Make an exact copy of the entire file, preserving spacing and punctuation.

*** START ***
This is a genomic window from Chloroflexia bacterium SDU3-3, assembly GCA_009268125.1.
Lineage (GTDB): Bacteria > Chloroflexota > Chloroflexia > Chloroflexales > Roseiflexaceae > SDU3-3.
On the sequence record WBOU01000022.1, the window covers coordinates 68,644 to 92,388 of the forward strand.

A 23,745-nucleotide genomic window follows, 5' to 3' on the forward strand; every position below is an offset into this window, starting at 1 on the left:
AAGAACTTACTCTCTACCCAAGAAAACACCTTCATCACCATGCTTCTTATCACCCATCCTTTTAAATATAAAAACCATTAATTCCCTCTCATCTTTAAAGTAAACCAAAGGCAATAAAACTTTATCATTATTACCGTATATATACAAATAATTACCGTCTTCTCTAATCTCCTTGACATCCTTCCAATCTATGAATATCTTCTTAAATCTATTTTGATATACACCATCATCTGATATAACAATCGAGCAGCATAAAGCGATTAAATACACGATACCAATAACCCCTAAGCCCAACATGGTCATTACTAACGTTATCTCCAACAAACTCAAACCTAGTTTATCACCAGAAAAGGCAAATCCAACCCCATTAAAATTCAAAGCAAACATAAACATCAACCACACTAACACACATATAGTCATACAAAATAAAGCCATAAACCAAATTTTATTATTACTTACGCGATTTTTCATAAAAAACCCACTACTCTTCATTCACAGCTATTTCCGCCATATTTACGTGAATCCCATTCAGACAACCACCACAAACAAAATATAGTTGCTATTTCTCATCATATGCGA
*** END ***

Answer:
This is a genomic window from Chloroflexia bacterium SDU3-3, assembly GCA_009268125.1.
Lineage (GTDB): Bacteria > Chloroflexota > Chloroflexia > Chloroflexales > Roseiflexaceae > SDU3-3.
On the sequence record WBOU01000022.1, the window covers coordinates 68,644 to 92,388 of the forward strand.

A 23,745-nucleotide genomic window follows, 5' to 3' on the forward strand; every position below is an offset into this window, starting at 1 on the left:
AAGAACTTACTCTCTACCCAAGAAAACACCTTCATCACCATGCTTCTTATCACCCATCCTTTTAAATATAAAAACCATTAATTCCCTCTCATCTTTAAAGTAAACCAAAGGCAATAAAACTTTATCATTATTACCGTATATATACAAATAATTACCGTCTTCTCTAATCTCCTTGACATCCTTCCAATCTATGAATATCTTCTTAAATCTATTTTGATATACACCATCATCTGATATAACAATCGAGCAGCATAAAGCGATTAAATACACGATACCAATAACCCCTAAGCCCAACATGGTCATTACTAACGTTATCTCCAACAAACTCAAACCTAGTTTATCACCAGAAAAGGCAAATCCAACCCCATTAAAATTCAAAGCAAACATAAACATCAACCACACTAACACACATATAGTCATACAAAATAAAGCCATAAACCAAATTTTATTATTACTTACGCGATTTTTCATAAAAAACCCACTACTCTTCATTCACAGCTATTTCCGCCATATTTACGTGAATCCCATTCAGACAACCACCACAAACAAAATATAGTTGCTATTTCTCATCATATGCGA